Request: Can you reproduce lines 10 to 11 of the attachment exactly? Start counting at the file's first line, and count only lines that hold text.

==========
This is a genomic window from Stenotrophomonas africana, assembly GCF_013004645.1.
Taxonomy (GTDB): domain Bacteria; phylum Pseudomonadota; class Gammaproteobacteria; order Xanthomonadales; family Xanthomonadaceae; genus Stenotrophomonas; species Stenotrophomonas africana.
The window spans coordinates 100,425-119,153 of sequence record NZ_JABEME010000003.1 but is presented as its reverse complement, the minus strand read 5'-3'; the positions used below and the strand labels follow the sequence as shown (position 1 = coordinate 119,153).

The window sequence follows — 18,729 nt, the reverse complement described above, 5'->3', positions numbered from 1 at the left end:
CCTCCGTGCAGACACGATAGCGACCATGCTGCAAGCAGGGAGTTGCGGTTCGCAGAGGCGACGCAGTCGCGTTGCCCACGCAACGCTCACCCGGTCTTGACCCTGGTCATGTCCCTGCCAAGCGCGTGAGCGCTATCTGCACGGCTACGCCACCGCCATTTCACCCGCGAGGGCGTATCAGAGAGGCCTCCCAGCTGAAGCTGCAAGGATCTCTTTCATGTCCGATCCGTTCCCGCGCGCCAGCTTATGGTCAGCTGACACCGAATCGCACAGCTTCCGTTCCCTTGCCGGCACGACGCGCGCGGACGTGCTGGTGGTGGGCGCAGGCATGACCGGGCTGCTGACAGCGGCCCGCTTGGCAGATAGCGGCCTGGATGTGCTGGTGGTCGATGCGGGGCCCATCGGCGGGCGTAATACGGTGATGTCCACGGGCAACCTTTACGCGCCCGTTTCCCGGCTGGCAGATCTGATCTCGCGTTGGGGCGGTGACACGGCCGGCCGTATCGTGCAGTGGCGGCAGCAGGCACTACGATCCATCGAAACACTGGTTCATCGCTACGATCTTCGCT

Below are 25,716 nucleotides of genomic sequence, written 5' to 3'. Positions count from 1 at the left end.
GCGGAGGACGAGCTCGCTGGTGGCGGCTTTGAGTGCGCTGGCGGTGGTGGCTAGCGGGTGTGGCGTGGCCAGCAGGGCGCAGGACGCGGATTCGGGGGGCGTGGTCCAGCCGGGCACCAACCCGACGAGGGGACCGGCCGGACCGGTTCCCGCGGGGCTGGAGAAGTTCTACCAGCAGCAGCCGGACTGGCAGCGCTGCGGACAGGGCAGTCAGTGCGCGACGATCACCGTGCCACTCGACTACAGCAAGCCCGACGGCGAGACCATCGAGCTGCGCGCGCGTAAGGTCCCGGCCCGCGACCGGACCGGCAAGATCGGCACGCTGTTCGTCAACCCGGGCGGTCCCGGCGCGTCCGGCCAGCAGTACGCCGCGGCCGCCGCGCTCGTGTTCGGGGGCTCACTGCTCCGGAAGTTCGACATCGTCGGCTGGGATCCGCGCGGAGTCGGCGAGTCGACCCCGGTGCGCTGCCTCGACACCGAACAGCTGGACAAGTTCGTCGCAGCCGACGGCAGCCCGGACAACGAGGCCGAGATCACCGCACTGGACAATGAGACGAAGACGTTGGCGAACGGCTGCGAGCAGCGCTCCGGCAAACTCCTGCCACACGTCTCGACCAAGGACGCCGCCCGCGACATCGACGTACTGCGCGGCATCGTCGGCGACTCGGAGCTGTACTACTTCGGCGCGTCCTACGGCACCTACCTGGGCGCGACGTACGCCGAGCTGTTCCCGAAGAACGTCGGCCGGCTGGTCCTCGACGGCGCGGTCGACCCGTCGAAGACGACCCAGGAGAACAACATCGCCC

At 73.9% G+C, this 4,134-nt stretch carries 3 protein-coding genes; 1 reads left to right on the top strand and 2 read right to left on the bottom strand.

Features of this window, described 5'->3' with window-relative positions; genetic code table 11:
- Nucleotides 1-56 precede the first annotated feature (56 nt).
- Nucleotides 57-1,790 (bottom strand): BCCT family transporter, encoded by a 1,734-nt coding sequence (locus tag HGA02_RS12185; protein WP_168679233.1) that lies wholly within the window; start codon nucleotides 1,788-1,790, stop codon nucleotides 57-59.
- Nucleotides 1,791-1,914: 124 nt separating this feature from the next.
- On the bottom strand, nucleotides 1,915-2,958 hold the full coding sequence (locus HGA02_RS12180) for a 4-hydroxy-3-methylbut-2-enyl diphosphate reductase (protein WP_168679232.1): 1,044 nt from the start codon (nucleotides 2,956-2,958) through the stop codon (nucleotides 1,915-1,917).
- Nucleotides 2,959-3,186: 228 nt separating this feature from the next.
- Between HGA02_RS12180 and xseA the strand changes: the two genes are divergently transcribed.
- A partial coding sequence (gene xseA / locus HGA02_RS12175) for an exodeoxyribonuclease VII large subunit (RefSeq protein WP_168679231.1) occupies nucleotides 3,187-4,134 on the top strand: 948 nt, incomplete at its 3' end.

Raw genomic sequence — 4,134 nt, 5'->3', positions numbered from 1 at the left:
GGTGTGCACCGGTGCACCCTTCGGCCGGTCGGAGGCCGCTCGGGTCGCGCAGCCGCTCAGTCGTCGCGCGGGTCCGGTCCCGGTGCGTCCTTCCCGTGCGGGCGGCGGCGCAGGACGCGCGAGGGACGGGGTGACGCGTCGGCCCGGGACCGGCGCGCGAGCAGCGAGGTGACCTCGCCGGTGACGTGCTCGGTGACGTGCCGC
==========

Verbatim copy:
- Nucleotides 1-56 precede the first annotated feature (56 nt).
- Nucleotides 57-1,790 (bottom strand): BCCT family transporter, encoded by a 1,734-nt coding sequence (locus tag HGA02_RS12185; protein WP_168679233.1) that lies wholly within the window; start codon nucleotides 1,788-1,790, stop codon nucleotides 57-59.